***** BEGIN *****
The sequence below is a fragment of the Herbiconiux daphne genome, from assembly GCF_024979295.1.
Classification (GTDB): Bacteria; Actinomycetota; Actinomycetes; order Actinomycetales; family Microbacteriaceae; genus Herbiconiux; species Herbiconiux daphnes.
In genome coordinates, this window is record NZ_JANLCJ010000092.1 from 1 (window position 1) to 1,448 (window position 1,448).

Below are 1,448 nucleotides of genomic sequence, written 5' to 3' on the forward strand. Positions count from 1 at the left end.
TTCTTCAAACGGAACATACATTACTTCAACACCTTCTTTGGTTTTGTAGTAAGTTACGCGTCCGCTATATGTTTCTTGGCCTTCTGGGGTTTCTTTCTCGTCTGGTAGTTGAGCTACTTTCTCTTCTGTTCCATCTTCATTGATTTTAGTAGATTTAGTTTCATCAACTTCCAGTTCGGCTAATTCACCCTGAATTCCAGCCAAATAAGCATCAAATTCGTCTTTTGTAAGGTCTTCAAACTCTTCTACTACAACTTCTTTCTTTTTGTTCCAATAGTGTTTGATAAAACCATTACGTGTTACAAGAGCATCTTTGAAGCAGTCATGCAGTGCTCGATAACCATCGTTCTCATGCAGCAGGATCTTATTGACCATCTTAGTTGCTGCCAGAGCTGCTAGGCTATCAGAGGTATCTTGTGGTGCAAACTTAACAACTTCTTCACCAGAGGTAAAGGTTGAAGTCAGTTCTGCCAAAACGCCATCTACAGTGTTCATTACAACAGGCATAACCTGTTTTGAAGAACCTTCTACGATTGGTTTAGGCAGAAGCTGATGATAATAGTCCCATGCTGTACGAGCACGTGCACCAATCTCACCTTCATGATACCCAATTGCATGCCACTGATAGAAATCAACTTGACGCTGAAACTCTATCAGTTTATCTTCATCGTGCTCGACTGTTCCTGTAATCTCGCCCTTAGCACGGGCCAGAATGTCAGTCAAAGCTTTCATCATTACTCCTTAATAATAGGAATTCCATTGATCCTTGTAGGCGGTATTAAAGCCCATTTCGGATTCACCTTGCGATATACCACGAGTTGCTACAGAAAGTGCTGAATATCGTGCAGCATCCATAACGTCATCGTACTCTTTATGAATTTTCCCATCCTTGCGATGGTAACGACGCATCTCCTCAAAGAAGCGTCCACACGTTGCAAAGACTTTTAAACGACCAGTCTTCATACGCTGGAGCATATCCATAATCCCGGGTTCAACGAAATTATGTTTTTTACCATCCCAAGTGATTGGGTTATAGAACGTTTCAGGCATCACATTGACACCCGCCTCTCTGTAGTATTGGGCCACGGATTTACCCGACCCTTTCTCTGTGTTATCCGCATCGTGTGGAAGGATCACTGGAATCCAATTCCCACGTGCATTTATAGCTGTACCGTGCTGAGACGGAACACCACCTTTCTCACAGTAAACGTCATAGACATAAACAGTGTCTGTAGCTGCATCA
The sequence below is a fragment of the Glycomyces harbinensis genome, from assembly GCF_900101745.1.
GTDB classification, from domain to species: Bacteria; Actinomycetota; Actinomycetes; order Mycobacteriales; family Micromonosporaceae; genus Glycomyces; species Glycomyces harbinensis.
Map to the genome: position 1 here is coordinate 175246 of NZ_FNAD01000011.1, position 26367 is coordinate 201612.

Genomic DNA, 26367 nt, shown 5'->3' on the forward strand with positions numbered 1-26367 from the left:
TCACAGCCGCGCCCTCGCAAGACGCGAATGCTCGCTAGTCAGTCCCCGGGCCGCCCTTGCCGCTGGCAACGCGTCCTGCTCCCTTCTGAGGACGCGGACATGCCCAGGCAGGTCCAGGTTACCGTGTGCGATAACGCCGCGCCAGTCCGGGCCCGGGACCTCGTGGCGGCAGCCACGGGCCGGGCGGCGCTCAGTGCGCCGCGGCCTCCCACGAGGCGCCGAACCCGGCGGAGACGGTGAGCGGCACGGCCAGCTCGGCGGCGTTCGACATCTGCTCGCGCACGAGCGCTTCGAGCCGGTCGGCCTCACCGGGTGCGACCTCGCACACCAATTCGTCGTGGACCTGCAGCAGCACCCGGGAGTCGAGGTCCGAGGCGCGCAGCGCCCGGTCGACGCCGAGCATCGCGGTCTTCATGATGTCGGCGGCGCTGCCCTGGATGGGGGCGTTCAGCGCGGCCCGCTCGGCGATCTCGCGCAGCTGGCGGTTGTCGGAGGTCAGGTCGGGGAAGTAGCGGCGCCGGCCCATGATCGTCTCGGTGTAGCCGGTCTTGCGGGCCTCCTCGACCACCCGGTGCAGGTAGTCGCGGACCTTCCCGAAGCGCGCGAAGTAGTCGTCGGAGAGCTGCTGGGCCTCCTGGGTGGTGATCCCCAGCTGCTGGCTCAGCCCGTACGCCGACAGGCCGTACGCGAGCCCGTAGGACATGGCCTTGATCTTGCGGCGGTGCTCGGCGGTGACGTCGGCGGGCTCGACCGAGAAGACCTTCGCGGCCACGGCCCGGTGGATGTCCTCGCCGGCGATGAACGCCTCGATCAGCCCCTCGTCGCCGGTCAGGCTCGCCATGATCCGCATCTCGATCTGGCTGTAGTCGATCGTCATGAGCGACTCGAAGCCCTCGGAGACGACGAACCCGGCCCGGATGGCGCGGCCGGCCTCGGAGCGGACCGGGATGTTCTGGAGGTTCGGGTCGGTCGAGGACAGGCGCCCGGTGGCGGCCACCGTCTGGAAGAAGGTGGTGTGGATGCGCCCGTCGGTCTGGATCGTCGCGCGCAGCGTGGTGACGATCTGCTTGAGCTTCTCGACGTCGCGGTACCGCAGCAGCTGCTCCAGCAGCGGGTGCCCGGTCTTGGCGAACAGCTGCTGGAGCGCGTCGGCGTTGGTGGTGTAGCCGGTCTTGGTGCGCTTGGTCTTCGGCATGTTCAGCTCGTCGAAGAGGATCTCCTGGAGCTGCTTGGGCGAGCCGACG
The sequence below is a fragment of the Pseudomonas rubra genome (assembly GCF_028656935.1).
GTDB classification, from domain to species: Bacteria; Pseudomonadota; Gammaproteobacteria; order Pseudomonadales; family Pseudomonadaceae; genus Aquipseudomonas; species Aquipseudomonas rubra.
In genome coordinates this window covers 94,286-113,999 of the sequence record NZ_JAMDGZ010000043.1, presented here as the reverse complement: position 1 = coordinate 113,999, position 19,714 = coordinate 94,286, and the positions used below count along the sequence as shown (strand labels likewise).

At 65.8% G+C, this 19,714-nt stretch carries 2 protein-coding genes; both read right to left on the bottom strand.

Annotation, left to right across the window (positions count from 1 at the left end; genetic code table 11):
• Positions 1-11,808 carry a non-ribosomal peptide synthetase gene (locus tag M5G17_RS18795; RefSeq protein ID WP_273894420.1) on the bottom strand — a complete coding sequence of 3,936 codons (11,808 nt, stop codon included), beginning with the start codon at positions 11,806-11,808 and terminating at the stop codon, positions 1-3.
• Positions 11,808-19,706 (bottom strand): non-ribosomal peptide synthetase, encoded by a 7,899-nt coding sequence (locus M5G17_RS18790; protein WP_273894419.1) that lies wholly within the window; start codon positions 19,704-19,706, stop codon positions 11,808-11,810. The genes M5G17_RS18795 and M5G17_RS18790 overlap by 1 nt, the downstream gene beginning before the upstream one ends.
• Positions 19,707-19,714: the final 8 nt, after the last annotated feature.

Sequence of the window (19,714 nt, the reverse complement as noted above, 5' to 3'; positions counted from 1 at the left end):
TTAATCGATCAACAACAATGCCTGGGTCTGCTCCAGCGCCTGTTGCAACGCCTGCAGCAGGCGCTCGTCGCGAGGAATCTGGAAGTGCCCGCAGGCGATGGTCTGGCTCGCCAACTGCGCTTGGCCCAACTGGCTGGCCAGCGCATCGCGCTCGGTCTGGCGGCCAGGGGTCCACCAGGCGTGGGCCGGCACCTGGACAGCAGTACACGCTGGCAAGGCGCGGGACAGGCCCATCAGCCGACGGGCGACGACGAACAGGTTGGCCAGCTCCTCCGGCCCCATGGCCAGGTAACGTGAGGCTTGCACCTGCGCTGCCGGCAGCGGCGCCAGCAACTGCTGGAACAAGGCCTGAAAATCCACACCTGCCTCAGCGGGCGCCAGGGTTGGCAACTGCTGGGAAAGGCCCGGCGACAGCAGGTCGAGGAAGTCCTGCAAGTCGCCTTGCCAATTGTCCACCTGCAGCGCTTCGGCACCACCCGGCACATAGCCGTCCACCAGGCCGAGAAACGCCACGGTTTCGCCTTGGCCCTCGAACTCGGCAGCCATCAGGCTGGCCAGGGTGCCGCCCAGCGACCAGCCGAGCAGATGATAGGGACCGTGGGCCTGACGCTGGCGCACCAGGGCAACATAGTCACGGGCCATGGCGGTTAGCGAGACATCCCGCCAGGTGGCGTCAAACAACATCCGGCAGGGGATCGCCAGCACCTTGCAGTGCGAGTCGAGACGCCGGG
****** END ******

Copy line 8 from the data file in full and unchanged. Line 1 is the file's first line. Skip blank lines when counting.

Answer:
Map to the genome: position 1 here is coordinate 175246 of NZ_FNAD01000011.1, position 26367 is coordinate 201612.